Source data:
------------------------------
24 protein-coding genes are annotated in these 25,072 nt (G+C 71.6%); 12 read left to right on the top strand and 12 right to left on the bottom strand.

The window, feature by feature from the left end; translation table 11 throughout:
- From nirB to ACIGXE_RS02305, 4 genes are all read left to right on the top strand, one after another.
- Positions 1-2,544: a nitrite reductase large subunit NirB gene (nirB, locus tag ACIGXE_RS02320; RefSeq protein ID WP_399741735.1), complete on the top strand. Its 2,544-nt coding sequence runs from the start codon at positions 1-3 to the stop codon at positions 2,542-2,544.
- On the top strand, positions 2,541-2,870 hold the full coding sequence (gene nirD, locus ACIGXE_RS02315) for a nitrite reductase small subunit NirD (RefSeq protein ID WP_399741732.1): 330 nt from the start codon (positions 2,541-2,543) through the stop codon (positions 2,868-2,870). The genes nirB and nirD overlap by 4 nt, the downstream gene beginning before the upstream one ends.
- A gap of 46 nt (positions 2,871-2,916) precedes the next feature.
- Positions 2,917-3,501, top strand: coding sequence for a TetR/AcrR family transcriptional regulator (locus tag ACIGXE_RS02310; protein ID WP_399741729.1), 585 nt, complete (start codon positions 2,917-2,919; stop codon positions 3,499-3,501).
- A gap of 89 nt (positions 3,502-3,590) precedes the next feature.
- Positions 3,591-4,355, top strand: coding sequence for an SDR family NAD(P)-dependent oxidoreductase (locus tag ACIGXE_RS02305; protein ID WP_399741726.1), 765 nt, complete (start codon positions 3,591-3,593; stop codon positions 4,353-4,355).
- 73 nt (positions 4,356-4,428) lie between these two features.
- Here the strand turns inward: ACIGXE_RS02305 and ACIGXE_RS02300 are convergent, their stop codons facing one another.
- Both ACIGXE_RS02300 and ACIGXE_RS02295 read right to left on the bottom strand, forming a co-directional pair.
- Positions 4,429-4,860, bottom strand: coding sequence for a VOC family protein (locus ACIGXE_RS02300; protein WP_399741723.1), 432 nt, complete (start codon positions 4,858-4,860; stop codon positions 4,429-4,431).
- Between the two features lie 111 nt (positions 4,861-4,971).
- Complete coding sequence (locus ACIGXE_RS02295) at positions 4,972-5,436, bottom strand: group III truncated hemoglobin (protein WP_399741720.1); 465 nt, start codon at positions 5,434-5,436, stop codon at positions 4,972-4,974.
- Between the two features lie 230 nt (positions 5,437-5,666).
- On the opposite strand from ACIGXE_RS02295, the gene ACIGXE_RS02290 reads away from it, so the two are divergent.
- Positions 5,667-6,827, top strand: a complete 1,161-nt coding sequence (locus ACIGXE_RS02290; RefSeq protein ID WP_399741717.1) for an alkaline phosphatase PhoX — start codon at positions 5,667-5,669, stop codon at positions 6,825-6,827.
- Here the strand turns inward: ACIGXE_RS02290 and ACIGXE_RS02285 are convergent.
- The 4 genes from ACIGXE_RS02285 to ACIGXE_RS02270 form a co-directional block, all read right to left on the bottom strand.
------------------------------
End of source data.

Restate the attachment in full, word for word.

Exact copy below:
24 protein-coding genes are annotated in these 25,072 nt (G+C 71.6%); 12 read left to right on the top strand and 12 right to left on the bottom strand.

The window, feature by feature from the left end; translation table 11 throughout:
- From nirB to ACIGXE_RS02305, 4 genes are all read left to right on the top strand, one after another.
- Positions 1-2,544: a nitrite reductase large subunit NirB gene (nirB, locus tag ACIGXE_RS02320; RefSeq protein ID WP_399741735.1), complete on the top strand. Its 2,544-nt coding sequence runs from the start codon at positions 1-3 to the stop codon at positions 2,542-2,544.
- On the top strand, positions 2,541-2,870 hold the full coding sequence (gene nirD, locus ACIGXE_RS02315) for a nitrite reductase small subunit NirD (RefSeq protein ID WP_399741732.1): 330 nt from the start codon (positions 2,541-2,543) through the stop codon (positions 2,868-2,870). The genes nirB and nirD overlap by 4 nt, the downstream gene beginning before the upstream one ends.
- A gap of 46 nt (positions 2,871-2,916) precedes the next feature.
- Positions 2,917-3,501, top strand: coding sequence for a TetR/AcrR family transcriptional regulator (locus tag ACIGXE_RS02310; protein ID WP_399741729.1), 585 nt, complete (start codon positions 2,917-2,919; stop codon positions 3,499-3,501).
- A gap of 89 nt (positions 3,502-3,590) precedes the next feature.
- Positions 3,591-4,355, top strand: coding sequence for an SDR family NAD(P)-dependent oxidoreductase (locus tag ACIGXE_RS02305; protein ID WP_399741726.1), 765 nt, complete (start codon positions 3,591-3,593; stop codon positions 4,353-4,355).
- 73 nt (positions 4,356-4,428) lie between these two features.
- Here the strand turns inward: ACIGXE_RS02305 and ACIGXE_RS02300 are convergent, their stop codons facing one another.
- Both ACIGXE_RS02300 and ACIGXE_RS02295 read right to left on the bottom strand, forming a co-directional pair.
- Positions 4,429-4,860, bottom strand: coding sequence for a VOC family protein (locus ACIGXE_RS02300; protein WP_399741723.1), 432 nt, complete (start codon positions 4,858-4,860; stop codon positions 4,429-4,431).
- Between the two features lie 111 nt (positions 4,861-4,971).
- Complete coding sequence (locus ACIGXE_RS02295) at positions 4,972-5,436, bottom strand: group III truncated hemoglobin (protein WP_399741720.1); 465 nt, start codon at positions 5,434-5,436, stop codon at positions 4,972-4,974.
- Between the two features lie 230 nt (positions 5,437-5,666).
- On the opposite strand from ACIGXE_RS02295, the gene ACIGXE_RS02290 reads away from it, so the two are divergent.
- Positions 5,667-6,827, top strand: a complete 1,161-nt coding sequence (locus ACIGXE_RS02290; RefSeq protein ID WP_399741717.1) for an alkaline phosphatase PhoX — start codon at positions 5,667-5,669, stop codon at positions 6,825-6,827.
- Here the strand turns inward: ACIGXE_RS02290 and ACIGXE_RS02285 are convergent.
- The 4 genes from ACIGXE_RS02285 to ACIGXE_RS02270 form a co-directional block, all read right to left on the bottom strand.